1. Mixing candy with soda will create a brilliant blast!
We’ve all seen the Diet Coke and Mentos trick before, but why does it work? The unique surface area of the Mentos speeds up the reaction of carbon dioxide in the soda. This mysterious chemical reaction was recently discovered by MythBusters.
4. Good vibrations make this cornstarch and water mixture dance!
A solution of cornstarch and water, aka non-Newtonian fluid, aka ooze, does not have a constant viscosity. When left alone, they look like a liquid. When pushed by the vibration of a speaker, they look like a solid.
6. Making billions of bubbles and lots of heat from a few household ingredients.
The foamy substance, which is the result of an exothermic reaction, is created when water, soap, and yeast are mixed with hydrogen peroxide. It’s simple, try making your own elephant toothpaste.
10. Freezing bubbles with dry ice.
When dry ice is put in water it changes from a solid to a gas, creating clouds of CO2 fog that fill up your frozen bubble. Not too complicated, right?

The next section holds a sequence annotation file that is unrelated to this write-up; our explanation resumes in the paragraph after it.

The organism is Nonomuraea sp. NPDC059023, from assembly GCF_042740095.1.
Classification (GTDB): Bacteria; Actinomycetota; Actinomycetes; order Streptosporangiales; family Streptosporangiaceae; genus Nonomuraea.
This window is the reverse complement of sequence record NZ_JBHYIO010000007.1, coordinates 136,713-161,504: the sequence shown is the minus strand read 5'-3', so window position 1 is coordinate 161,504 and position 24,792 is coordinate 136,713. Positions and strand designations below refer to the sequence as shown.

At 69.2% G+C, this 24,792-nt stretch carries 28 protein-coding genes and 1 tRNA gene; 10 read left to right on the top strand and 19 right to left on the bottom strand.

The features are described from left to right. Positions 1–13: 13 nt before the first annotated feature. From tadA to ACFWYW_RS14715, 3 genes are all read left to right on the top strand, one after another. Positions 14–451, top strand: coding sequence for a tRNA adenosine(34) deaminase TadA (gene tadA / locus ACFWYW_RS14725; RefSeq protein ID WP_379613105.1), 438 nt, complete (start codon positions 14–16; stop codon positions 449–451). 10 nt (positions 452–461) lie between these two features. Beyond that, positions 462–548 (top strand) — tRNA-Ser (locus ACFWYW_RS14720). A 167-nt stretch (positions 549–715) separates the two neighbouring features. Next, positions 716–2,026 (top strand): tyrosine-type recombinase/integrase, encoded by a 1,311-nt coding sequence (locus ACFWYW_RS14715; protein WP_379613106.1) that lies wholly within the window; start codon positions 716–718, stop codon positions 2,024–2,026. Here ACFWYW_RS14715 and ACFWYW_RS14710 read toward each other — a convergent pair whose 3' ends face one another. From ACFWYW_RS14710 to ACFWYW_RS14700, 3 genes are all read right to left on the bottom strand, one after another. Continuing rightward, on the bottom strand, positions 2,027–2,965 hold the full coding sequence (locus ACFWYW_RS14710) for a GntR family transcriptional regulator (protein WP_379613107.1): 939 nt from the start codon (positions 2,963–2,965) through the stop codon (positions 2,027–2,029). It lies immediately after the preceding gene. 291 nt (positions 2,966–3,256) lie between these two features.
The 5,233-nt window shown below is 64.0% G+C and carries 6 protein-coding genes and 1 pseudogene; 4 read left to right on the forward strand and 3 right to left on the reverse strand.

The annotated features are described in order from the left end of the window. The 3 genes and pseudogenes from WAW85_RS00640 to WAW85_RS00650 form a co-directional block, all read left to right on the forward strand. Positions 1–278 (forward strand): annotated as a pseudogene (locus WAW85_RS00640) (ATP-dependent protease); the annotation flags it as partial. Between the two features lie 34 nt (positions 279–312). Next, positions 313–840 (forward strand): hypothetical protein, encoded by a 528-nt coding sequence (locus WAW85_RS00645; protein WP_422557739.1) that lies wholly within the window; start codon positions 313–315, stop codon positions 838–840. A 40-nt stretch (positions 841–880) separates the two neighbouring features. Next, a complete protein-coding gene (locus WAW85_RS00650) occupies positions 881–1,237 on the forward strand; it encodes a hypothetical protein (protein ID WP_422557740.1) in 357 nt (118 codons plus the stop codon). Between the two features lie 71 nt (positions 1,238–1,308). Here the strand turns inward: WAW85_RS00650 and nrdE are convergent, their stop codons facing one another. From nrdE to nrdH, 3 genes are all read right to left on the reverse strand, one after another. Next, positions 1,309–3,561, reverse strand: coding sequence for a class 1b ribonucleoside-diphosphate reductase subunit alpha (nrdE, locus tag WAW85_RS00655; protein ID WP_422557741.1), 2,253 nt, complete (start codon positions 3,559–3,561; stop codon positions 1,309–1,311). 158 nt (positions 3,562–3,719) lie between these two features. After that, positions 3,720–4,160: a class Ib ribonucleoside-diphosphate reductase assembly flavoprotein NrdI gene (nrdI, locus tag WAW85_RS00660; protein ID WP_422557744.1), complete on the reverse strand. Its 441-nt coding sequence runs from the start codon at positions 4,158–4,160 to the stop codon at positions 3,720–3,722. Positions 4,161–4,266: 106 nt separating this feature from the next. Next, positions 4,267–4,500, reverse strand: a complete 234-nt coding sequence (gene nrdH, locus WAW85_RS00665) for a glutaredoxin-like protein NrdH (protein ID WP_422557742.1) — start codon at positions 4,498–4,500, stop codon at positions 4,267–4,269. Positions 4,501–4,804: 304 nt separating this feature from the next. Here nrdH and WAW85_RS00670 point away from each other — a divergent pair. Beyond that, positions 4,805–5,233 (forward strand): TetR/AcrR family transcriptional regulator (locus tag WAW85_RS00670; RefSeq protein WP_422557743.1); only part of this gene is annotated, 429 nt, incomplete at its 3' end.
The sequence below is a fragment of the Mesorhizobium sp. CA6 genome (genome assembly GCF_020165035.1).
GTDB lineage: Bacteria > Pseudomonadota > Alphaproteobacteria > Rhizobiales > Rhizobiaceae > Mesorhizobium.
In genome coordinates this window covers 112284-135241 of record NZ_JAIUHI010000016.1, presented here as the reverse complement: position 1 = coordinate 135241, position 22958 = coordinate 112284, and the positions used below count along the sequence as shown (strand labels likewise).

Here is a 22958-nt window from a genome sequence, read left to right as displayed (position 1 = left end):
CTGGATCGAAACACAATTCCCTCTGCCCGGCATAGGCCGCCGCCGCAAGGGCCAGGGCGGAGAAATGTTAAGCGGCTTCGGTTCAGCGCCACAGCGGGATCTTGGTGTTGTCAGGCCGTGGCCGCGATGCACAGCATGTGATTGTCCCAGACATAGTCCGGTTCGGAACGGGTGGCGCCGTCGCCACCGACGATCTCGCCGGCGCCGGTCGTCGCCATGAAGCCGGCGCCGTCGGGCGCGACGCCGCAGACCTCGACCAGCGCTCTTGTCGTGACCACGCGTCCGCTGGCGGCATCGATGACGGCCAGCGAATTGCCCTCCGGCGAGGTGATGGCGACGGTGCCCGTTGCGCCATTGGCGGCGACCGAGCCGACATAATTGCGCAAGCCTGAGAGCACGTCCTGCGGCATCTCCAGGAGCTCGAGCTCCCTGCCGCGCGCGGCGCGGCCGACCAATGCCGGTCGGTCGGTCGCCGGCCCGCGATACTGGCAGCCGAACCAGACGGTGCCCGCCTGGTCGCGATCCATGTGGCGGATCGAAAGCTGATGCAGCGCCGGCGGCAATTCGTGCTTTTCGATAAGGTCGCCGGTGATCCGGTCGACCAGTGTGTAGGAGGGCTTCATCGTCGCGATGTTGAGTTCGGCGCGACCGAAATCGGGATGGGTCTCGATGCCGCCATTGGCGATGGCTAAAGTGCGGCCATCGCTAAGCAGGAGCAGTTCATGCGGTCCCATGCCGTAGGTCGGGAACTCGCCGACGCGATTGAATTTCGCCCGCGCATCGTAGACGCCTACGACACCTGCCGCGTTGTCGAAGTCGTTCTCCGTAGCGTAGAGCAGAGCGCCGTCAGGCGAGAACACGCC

12. Hypnotizing your friends with a homemade lava lamp!
You probably know by now that oil and water don’t mix very well. Add an Alka-Seltzer tablet and some food coloring, and watch as small bubbles of carbon dioxide gas take the colored water along for a ride. Here’s how to make your own groovy lava lamp.
13. Fixing some tie-dye cereal for breakfast.
If you’ve got milk, you’ve got science. When you combine milk with dish detergent and food coloring, surface tension is lowered causing a swirl of colors.
Now go ahead and put your newfound knowledge to the test. Create your own experiments on Vine using the hashtag #6SecondScience for a chance to be featured by GE.